I have a more immediate question. What do the people at the Tribune want? The Times has always had the more insurrectionary staff, with colonization topping their list of grievances. But at the Tribune, who'd quit if the Kochs take over? That's what Sun-Times staffers did by the dozens when Rupert Murdoch took over that paper in 1984. But it was a different time. Not long ago Murdoch was rumored to be in the market for the Tribune and LA Times, and I asked a few people at the Trib what kind of a reception he'd get there.

After Sam Zell, and bankruptcy, and rule by JPMorgan Chase—Murdoch didn't look all that bad to the Tribune's newsroom, just as he apparently doesn't look all that bad to the Times's.

"I'm not filled with despair," said one Tribune writer. "Hey, at least he's a newspaper guy," said Mary Schmich. "He has a good eye for what works for different markets. I like his version of the Wall Street Journal. Things could be way worse than Rupert Murdoch, at least theoretically."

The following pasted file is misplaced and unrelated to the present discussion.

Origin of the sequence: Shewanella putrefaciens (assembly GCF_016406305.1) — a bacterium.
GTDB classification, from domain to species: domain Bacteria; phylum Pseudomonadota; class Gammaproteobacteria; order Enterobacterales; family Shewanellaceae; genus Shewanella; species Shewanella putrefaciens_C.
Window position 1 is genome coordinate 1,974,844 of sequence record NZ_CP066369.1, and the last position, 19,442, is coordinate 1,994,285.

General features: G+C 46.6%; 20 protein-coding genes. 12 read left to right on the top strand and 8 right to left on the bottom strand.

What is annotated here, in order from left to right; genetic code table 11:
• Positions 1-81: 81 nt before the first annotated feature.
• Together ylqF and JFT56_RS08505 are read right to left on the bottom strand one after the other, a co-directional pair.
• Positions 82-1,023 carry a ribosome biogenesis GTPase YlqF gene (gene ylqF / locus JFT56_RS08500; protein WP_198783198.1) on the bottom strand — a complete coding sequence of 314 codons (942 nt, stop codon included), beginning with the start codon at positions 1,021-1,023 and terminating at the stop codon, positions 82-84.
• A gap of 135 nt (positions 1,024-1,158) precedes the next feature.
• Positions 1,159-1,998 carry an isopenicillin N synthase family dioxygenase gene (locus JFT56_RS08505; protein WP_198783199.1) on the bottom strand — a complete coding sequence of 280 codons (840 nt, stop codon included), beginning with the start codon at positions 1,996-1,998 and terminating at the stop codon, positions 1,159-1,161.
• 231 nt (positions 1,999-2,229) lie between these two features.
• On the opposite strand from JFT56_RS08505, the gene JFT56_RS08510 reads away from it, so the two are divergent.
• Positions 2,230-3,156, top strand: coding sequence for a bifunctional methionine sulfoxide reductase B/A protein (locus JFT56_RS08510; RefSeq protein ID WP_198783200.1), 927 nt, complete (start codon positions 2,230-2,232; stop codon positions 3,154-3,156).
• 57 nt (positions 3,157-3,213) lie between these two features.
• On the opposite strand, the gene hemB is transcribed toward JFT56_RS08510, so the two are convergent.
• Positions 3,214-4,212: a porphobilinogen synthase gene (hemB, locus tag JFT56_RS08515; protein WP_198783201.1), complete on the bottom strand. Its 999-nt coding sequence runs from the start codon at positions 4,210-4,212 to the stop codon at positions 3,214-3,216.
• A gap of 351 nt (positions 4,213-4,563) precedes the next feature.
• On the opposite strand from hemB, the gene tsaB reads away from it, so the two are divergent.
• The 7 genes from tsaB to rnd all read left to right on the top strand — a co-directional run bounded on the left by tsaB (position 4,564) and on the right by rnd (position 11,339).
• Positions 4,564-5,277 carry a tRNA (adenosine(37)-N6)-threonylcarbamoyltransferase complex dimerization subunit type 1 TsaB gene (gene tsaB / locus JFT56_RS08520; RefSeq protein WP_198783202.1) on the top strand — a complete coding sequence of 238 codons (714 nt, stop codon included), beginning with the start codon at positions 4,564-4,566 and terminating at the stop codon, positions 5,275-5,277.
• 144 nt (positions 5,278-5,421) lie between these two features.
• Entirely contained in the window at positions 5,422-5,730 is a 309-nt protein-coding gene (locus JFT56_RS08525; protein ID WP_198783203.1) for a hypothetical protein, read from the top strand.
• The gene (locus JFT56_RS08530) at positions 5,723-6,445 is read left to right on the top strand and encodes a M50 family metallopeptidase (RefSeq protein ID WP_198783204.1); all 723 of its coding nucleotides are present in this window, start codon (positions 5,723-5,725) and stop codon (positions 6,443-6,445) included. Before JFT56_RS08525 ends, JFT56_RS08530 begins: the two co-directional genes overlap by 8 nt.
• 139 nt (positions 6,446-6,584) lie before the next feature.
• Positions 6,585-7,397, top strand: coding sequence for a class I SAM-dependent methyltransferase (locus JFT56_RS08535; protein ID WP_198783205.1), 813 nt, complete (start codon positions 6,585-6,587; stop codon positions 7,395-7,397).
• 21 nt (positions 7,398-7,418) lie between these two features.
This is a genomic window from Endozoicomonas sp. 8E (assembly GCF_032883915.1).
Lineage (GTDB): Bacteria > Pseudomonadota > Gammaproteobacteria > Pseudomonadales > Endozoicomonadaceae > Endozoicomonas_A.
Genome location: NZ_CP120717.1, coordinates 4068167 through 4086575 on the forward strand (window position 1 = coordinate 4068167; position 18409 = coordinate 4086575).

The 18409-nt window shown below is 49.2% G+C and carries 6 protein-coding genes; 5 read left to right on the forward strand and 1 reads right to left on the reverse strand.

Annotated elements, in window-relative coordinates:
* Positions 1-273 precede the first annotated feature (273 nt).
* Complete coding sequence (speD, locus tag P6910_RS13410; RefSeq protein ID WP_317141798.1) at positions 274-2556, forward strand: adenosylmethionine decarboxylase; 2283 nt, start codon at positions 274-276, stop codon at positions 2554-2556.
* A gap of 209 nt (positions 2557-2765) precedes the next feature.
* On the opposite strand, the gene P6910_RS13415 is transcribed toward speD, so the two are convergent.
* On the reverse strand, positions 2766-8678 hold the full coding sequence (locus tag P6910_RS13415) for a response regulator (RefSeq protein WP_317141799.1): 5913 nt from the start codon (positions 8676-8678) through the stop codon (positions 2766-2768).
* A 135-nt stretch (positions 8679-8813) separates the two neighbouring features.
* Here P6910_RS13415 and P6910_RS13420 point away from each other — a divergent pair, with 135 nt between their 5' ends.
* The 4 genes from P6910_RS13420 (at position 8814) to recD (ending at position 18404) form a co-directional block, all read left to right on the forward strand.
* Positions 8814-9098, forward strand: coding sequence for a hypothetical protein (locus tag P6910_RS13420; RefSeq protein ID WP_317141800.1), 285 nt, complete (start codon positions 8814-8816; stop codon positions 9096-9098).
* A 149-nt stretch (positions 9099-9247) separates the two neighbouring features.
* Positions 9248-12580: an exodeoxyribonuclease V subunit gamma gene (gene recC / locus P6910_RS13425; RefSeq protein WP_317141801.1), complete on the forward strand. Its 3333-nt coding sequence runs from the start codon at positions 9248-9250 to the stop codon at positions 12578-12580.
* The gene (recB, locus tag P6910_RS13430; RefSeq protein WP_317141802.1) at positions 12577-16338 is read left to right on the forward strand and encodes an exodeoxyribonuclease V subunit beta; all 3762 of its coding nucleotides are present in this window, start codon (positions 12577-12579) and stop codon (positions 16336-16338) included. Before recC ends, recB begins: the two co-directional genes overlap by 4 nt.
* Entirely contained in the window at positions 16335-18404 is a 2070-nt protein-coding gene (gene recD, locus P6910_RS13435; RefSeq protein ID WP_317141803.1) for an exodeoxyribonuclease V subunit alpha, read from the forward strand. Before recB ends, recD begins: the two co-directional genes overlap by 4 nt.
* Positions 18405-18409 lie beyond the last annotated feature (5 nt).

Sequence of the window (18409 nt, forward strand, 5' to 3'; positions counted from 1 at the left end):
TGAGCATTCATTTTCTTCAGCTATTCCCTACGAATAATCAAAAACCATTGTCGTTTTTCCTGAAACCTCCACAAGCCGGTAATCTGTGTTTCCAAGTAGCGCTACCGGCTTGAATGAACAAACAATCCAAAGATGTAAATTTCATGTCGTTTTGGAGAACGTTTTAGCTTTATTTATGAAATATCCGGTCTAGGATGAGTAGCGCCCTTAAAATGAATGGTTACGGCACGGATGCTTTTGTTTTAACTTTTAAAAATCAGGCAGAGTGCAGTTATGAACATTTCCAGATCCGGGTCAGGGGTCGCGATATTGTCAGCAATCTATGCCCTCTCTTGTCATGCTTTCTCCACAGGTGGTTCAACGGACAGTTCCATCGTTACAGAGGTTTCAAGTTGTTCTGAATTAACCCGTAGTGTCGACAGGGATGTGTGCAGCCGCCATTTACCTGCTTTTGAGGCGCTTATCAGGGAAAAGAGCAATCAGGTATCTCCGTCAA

But the Kochs aren't newspaper guys.

The reading on the Kochs from inside the Tower that I'm most curious about is what op-ed columnist Steve Chapman thinks of them. Chapman's a libertarian. He wrote about the Kochs 14 months ago in connection with their campaign to take over control of the libertarian Cato Institute and oust its president, Ed Crane. Chapman wasn't pleased. An admirer of Crane's, he wrote: "Crane says their goal is to turn it into 'yet another political arm of their vast empire.' If so, they will be turning gold into straw. Cato's value is precisely that it's not a political entity but an idea factory, where the goal is sound research and intelligent advocacy on important issues. It's hard for me to imagine that getting rid of Crane, who has steadfastly upheld its mission, will be for the good. The Kochs should keep something in mind: It took decades to establish Cato's reputation. Wrecking it wouldn't take nearly so long."

Three months later, Crane was out.